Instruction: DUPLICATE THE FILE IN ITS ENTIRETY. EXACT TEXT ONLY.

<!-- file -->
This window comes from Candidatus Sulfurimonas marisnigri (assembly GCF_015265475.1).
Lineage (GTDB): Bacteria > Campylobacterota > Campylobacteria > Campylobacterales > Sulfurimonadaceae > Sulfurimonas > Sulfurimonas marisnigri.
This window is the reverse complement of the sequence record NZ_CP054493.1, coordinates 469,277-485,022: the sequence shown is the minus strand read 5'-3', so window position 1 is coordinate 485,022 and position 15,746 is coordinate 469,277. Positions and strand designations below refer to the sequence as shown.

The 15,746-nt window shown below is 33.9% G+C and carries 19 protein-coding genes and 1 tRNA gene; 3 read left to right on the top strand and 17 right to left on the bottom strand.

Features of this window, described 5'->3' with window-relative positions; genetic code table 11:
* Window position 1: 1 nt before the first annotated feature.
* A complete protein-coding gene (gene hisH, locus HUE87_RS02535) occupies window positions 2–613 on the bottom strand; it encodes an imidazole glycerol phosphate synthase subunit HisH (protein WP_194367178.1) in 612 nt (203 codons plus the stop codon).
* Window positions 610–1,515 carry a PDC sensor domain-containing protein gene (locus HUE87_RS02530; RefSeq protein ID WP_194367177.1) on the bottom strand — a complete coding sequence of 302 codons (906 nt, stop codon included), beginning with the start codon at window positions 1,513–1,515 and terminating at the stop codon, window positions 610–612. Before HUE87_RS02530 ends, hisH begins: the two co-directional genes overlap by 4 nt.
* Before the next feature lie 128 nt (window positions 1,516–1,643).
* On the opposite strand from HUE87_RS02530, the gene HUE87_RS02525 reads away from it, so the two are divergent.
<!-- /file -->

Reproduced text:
This window comes from Candidatus Sulfurimonas marisnigri (assembly GCF_015265475.1).
Lineage (GTDB): Bacteria > Campylobacterota > Campylobacteria > Campylobacterales > Sulfurimonadaceae > Sulfurimonas > Sulfurimonas marisnigri.
This window is the reverse complement of the sequence record NZ_CP054493.1, coordinates 469,277-485,022: the sequence shown is the minus strand read 5'-3', so window position 1 is coordinate 485,022 and position 15,746 is coordinate 469,277. Positions and strand designations below refer to the sequence as shown.

The 15,746-nt window shown below is 33.9% G+C and carries 19 protein-coding genes and 1 tRNA gene; 3 read left to right on the top strand and 17 right to left on the bottom strand.

Features of this window, described 5'->3' with window-relative positions; genetic code table 11:
* Window position 1: 1 nt before the first annotated feature.
* A complete protein-coding gene (gene hisH, locus HUE87_RS02535) occupies window positions 2–613 on the bottom strand; it encodes an imidazole glycerol phosphate synthase subunit HisH (protein WP_194367178.1) in 612 nt (203 codons plus the stop codon).
* Window positions 610–1,515 carry a PDC sensor domain-containing protein gene (locus HUE87_RS02530; RefSeq protein ID WP_194367177.1) on the bottom strand — a complete coding sequence of 302 codons (906 nt, stop codon included), beginning with the start codon at window positions 1,513–1,515 and terminating at the stop codon, window positions 610–612. Before HUE87_RS02530 ends, hisH begins: the two co-directional genes overlap by 4 nt.
* Before the next feature lie 128 nt (window positions 1,516–1,643).
* On the opposite strand from HUE87_RS02530, the gene HUE87_RS02525 reads away from it, so the two are divergent.